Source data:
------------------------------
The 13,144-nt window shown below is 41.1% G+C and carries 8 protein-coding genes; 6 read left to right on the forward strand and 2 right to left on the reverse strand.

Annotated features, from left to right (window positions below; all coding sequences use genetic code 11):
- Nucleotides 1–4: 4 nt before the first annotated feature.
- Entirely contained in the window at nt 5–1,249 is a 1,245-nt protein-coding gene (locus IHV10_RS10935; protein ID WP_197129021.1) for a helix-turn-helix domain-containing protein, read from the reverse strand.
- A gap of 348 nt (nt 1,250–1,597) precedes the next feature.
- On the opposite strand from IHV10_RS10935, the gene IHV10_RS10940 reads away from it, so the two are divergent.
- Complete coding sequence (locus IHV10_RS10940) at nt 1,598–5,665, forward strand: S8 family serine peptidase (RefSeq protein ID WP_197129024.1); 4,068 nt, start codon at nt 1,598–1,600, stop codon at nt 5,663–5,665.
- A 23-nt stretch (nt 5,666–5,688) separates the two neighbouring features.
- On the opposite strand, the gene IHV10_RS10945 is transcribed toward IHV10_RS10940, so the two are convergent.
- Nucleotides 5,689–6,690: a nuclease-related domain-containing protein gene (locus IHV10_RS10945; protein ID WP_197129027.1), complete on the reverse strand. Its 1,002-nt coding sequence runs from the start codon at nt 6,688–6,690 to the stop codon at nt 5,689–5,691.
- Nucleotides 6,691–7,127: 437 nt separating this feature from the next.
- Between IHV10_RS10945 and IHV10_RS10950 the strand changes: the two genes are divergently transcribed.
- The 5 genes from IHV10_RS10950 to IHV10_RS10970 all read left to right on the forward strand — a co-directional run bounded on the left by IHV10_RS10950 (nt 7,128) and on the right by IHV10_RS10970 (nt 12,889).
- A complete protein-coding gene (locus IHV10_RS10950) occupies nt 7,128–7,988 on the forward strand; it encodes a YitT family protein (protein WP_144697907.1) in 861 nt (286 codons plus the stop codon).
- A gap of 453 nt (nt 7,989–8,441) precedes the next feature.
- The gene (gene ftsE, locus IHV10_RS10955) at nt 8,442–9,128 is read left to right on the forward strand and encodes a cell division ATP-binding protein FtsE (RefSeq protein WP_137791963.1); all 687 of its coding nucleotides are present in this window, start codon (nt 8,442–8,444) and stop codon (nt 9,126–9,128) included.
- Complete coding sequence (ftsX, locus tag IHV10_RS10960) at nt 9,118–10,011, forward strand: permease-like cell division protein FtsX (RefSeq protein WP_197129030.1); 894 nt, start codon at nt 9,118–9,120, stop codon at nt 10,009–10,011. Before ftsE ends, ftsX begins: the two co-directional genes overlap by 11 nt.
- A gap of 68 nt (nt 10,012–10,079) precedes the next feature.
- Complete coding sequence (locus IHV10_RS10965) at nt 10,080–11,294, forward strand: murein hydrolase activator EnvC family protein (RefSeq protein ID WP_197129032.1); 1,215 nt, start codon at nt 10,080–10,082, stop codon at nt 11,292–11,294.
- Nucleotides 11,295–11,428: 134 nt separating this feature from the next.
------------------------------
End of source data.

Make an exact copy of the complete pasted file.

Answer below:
The 13,144-nt window shown below is 41.1% G+C and carries 8 protein-coding genes; 6 read left to right on the forward strand and 2 right to left on the reverse strand.

Annotated features, from left to right (window positions below; all coding sequences use genetic code 11):
- Nucleotides 1–4: 4 nt before the first annotated feature.
- Entirely contained in the window at nt 5–1,249 is a 1,245-nt protein-coding gene (locus IHV10_RS10935; protein ID WP_197129021.1) for a helix-turn-helix domain-containing protein, read from the reverse strand.
- A gap of 348 nt (nt 1,250–1,597) precedes the next feature.
- On the opposite strand from IHV10_RS10935, the gene IHV10_RS10940 reads away from it, so the two are divergent.
- Complete coding sequence (locus IHV10_RS10940) at nt 1,598–5,665, forward strand: S8 family serine peptidase (RefSeq protein ID WP_197129024.1); 4,068 nt, start codon at nt 1,598–1,600, stop codon at nt 5,663–5,665.
- A 23-nt stretch (nt 5,666–5,688) separates the two neighbouring features.
- On the opposite strand, the gene IHV10_RS10945 is transcribed toward IHV10_RS10940, so the two are convergent.
- Nucleotides 5,689–6,690: a nuclease-related domain-containing protein gene (locus IHV10_RS10945; protein ID WP_197129027.1), complete on the reverse strand. Its 1,002-nt coding sequence runs from the start codon at nt 6,688–6,690 to the stop codon at nt 5,689–5,691.
- Nucleotides 6,691–7,127: 437 nt separating this feature from the next.
- Between IHV10_RS10945 and IHV10_RS10950 the strand changes: the two genes are divergently transcribed.
- The 5 genes from IHV10_RS10950 to IHV10_RS10970 all read left to right on the forward strand — a co-directional run bounded on the left by IHV10_RS10950 (nt 7,128) and on the right by IHV10_RS10970 (nt 12,889).
- A complete protein-coding gene (locus IHV10_RS10950) occupies nt 7,128–7,988 on the forward strand; it encodes a YitT family protein (protein WP_144697907.1) in 861 nt (286 codons plus the stop codon).
- A gap of 453 nt (nt 7,989–8,441) precedes the next feature.
- The gene (gene ftsE, locus IHV10_RS10955) at nt 8,442–9,128 is read left to right on the forward strand and encodes a cell division ATP-binding protein FtsE (RefSeq protein WP_137791963.1); all 687 of its coding nucleotides are present in this window, start codon (nt 8,442–8,444) and stop codon (nt 9,126–9,128) included.
- Complete coding sequence (ftsX, locus tag IHV10_RS10960) at nt 9,118–10,011, forward strand: permease-like cell division protein FtsX (RefSeq protein WP_197129030.1); 894 nt, start codon at nt 9,118–9,120, stop codon at nt 10,009–10,011. Before ftsE ends, ftsX begins: the two co-directional genes overlap by 11 nt.
- A gap of 68 nt (nt 10,012–10,079) precedes the next feature.
- Complete coding sequence (locus IHV10_RS10965) at nt 10,080–11,294, forward strand: murein hydrolase activator EnvC family protein (RefSeq protein ID WP_197129032.1); 1,215 nt, start codon at nt 10,080–10,082, stop codon at nt 11,292–11,294.
- Nucleotides 11,295–11,428: 134 nt separating this feature from the next.